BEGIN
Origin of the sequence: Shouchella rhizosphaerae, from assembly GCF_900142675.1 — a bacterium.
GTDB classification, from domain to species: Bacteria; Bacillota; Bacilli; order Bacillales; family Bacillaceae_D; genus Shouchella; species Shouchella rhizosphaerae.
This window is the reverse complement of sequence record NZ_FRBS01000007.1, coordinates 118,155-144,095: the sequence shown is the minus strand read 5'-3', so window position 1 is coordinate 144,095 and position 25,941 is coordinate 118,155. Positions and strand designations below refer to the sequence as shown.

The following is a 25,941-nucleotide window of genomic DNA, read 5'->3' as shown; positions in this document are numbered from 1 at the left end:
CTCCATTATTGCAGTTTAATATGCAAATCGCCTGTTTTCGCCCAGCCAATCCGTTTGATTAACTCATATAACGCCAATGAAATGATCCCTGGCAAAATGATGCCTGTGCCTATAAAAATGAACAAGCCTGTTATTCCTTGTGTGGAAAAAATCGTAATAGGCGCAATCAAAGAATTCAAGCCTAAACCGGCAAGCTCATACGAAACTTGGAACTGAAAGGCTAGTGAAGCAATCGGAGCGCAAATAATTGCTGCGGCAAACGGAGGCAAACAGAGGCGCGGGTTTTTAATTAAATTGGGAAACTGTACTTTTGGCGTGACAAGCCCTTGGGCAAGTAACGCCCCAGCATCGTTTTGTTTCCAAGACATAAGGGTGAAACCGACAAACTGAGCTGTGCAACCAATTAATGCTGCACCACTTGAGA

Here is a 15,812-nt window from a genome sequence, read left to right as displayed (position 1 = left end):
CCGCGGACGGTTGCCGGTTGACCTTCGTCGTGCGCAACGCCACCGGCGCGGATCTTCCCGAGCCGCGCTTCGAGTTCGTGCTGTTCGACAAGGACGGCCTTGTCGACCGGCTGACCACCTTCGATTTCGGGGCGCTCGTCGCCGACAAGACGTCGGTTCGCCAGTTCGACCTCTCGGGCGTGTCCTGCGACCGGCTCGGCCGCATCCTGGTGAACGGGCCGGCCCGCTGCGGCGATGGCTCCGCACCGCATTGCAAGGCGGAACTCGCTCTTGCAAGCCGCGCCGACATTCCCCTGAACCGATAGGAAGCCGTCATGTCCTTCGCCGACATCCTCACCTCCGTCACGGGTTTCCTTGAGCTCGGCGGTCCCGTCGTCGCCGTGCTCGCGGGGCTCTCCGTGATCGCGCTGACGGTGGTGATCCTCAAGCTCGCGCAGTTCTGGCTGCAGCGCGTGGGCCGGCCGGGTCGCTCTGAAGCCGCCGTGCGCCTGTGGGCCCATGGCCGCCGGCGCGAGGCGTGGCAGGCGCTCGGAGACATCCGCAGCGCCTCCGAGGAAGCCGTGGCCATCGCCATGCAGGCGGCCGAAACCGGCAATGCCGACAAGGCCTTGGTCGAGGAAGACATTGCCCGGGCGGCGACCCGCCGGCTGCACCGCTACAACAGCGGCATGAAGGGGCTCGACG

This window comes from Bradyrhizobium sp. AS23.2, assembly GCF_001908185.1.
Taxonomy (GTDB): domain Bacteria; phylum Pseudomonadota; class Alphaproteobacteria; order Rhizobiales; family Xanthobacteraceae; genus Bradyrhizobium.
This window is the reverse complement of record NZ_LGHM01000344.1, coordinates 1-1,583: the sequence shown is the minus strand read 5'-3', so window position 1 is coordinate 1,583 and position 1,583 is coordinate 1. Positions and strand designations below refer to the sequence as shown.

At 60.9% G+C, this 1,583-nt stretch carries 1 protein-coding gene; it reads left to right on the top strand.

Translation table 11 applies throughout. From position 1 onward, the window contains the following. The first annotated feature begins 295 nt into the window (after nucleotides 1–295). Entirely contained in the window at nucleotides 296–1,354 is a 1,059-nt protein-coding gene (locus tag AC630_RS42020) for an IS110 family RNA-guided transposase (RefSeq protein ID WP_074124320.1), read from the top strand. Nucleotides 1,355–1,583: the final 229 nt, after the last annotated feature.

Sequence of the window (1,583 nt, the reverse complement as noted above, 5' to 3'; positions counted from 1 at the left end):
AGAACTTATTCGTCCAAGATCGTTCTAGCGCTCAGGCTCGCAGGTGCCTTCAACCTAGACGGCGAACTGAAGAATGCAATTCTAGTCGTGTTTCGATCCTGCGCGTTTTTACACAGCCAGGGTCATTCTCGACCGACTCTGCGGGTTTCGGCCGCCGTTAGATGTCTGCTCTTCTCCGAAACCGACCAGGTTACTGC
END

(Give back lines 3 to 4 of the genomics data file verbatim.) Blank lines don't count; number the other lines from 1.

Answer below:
This window is the reverse complement of sequence record NZ_FRBS01000007.1, coordinates 118,155-144,095: the sequence shown is the minus strand read 5'-3', so window position 1 is coordinate 144,095 and position 25,941 is coordinate 118,155. Positions and strand designations below refer to the sequence as shown.

The following is a 25,941-nucleotide window of genomic DNA, read 5'->3' as shown; positions in this document are numbered from 1 at the left end: